What can India learn from the Silicon Valley experience
India is very important for the US The power of diversity. Over 25 per cent of all technology companies in the US in 2012 had at least one foreign-born founder. Silicon Valley has long benefitted by incentivising and attracting top minds from around the world - it is arrogant to think that India can succeed without doing the same.Entrepreneurial Spirit i.e. a culture that makes it OK to fail, learn from it, and then try again. It also means a culture of lending a hand and helping others succeed - it is not uncommon for companies in the same market to chat and partner with each other. The entrepreneurial spirit tends to produce people who value ideas and skill over hierarchy or status and this leads to flatter, faster organisations.Focus on science, engineering and mathematics research. Stanford University, the heart of Silicon Valley, partly succeeds by uniting the best researchers in the world (who then attract the best students) and providing them with resources to build their inventions and test them in the market through industry partnerships. Indian institutions should learn from their relentless focus on excellence.
Any hurdles India can side-step when it comes to creating the right start-up ecosystem
Silicon Valley is an extremely unique place that has evolved over decades. Blindly trying to copy and paste companies, government programs and incentive structures will probably fail. India must write her own unique story and startups must work on solving local problems.
How would you rate India's startup culture
It is far too early to generalize India's start-up culture much less rate it.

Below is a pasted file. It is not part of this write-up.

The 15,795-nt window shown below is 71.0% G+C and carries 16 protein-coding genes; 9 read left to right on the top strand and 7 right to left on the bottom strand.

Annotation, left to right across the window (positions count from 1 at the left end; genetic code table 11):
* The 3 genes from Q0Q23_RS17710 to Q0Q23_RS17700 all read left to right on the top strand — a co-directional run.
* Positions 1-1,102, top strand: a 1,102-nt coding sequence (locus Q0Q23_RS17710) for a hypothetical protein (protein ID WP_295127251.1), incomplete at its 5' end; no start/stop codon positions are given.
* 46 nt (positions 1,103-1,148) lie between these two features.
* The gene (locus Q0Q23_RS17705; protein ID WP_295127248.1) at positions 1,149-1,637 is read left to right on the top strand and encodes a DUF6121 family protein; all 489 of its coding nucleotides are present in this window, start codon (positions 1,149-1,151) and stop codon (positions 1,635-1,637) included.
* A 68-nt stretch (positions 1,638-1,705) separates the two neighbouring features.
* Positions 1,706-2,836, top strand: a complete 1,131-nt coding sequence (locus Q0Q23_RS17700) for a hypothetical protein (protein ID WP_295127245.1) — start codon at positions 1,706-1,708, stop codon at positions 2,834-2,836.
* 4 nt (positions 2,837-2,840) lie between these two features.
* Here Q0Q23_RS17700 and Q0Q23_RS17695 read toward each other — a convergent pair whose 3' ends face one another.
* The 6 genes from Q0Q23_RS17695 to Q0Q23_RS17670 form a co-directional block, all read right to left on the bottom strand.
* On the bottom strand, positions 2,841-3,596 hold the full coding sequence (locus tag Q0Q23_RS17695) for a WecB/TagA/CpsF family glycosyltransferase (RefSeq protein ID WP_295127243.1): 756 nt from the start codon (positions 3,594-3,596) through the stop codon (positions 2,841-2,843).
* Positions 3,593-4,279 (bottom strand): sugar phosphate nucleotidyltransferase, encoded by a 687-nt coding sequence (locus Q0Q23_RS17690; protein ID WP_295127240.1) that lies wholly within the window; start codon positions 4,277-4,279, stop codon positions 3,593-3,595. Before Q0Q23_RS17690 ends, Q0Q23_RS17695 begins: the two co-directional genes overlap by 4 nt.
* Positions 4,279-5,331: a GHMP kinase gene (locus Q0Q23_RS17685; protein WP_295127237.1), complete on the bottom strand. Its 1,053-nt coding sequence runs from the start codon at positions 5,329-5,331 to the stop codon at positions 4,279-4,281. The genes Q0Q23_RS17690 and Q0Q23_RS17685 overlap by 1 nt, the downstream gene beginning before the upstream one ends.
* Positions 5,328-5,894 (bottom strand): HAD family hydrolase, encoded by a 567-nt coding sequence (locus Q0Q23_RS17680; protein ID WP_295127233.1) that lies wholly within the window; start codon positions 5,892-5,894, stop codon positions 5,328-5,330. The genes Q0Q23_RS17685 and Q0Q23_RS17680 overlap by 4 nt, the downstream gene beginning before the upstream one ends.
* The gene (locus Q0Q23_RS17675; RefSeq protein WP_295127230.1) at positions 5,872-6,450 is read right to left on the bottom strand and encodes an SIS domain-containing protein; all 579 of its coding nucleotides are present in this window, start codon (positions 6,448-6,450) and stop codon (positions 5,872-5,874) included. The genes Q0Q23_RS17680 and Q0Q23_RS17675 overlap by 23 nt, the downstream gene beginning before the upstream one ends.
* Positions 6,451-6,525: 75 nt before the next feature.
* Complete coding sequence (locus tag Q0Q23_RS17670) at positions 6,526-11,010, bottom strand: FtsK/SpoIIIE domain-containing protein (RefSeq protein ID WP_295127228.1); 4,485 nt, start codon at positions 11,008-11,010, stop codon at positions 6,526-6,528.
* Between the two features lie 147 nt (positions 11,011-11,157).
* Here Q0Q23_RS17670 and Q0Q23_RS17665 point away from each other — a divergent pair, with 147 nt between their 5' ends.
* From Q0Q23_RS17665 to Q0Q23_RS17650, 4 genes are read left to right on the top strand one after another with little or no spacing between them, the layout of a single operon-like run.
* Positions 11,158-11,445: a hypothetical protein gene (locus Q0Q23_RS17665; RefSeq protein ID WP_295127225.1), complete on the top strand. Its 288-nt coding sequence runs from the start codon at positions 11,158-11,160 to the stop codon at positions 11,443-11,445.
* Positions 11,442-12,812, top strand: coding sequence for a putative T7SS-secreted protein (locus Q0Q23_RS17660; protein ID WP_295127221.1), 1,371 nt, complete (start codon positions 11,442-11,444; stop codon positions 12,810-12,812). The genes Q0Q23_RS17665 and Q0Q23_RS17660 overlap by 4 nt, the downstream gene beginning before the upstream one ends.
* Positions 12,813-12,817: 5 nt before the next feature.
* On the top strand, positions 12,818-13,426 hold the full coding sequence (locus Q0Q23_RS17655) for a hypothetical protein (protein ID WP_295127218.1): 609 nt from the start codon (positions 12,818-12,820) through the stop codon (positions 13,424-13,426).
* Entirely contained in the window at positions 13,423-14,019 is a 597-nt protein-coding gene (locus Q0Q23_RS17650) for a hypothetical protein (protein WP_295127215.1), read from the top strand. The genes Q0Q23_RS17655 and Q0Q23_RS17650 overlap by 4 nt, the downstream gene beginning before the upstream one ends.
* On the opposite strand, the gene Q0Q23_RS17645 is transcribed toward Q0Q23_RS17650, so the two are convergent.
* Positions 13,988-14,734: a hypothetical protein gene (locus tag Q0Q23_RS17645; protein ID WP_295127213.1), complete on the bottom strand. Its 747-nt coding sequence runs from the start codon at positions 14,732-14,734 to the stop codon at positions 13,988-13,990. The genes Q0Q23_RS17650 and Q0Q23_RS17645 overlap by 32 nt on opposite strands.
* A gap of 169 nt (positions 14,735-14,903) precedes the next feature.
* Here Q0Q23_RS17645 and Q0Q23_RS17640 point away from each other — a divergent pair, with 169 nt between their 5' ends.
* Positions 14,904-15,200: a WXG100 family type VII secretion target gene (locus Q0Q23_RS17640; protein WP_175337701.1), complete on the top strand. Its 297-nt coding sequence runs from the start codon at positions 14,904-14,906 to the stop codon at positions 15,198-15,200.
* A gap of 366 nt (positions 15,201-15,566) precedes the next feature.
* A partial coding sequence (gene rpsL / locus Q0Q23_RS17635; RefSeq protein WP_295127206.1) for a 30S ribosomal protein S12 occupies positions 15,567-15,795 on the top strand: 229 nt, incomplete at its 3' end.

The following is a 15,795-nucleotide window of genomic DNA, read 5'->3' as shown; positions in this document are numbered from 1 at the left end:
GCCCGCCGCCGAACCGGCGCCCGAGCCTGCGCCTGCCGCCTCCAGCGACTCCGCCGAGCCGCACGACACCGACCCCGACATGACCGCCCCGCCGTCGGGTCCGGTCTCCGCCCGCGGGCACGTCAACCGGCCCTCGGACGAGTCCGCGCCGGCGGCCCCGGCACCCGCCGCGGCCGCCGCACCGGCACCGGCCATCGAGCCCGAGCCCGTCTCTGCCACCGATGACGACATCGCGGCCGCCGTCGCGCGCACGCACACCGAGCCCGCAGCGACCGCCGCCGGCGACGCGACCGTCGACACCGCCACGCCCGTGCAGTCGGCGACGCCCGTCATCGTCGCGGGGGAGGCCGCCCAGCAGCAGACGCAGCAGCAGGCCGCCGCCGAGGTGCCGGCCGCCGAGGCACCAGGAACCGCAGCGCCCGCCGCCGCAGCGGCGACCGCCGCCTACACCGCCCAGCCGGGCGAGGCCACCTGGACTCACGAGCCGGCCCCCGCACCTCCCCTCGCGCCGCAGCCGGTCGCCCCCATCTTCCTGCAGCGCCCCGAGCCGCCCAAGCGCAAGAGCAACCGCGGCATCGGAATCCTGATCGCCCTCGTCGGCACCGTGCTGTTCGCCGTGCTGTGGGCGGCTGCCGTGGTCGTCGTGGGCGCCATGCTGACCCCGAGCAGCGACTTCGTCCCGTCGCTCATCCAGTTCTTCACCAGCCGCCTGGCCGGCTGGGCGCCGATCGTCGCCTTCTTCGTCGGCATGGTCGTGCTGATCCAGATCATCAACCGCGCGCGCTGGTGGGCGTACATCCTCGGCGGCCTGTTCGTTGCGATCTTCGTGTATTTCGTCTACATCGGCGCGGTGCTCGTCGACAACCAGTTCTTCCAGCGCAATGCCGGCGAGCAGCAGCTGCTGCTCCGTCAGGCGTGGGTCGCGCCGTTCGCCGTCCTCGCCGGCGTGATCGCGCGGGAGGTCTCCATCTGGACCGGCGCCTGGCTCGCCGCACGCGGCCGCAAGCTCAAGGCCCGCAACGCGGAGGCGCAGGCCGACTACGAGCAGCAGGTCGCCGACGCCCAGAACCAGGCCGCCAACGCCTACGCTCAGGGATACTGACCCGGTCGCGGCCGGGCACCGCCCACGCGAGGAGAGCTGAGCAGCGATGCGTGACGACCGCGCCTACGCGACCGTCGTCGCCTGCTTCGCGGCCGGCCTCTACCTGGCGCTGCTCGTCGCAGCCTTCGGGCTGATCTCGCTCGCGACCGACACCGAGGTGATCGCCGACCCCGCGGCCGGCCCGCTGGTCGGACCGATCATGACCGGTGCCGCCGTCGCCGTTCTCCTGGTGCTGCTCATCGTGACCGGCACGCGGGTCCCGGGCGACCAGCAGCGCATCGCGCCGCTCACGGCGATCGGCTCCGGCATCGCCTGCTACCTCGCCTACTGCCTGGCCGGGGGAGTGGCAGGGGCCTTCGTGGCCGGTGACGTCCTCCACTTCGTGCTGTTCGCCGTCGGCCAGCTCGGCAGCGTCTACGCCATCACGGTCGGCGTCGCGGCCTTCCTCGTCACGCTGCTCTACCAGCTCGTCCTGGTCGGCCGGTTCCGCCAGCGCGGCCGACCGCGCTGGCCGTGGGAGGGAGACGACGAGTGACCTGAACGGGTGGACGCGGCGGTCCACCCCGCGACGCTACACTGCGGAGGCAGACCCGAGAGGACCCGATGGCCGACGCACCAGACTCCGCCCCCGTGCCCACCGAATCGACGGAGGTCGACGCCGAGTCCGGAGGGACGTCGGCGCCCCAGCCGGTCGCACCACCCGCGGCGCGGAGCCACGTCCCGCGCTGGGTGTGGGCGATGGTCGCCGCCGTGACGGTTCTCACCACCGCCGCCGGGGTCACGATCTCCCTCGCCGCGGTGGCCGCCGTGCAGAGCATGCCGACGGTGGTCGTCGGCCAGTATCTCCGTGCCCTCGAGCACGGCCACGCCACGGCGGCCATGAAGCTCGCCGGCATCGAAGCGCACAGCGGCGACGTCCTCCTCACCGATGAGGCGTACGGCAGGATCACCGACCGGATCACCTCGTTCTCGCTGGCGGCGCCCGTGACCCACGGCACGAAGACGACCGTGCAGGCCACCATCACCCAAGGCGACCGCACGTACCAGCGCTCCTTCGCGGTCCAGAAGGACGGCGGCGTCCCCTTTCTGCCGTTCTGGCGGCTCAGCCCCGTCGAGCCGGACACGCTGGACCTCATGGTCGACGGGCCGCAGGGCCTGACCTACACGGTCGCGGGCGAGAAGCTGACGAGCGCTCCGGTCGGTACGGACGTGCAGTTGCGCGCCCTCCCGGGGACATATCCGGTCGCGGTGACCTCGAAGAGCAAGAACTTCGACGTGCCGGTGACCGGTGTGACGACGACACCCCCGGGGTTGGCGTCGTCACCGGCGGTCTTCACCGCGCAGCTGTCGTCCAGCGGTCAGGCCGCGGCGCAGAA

Does India have the right environment for new ideas to be born and flourish
Indians account for around 33 per cent of all immigrant founders of technology companies in the US, followed by China at 8 per cent. We clearly have the talent - what's missing is the infrastructure to convert that talent into a highly skilled labour force at scale. If we as a country develop excellent people and incentivise them to attack our hardest problems, I have no doubt that many amazing companies will arise.
What more can the government do to encourage its Make in India spirit
The government should strive to create free and open markets that enable frictionless business. That means mostly 'they' need to get out of the way. India is notorious for burdensome regulations and misplaced subsidies. These do not inspire investor confidence or paint a picture of stability. For the tech ecosystem, the government should treat internet access as a basic human right along the lines of water and electricity. Affordable broadband for every Indian would unleash a wave of new entrepreneurs and create millions of jobs.
Kyan Pardiwalla has been at the heart of the Silicon Valley's startup culture since his student days. Here he shares his insights with India Inc. on what it would take to incubate the right ecosystem for a similar innovation-oriented approach in India.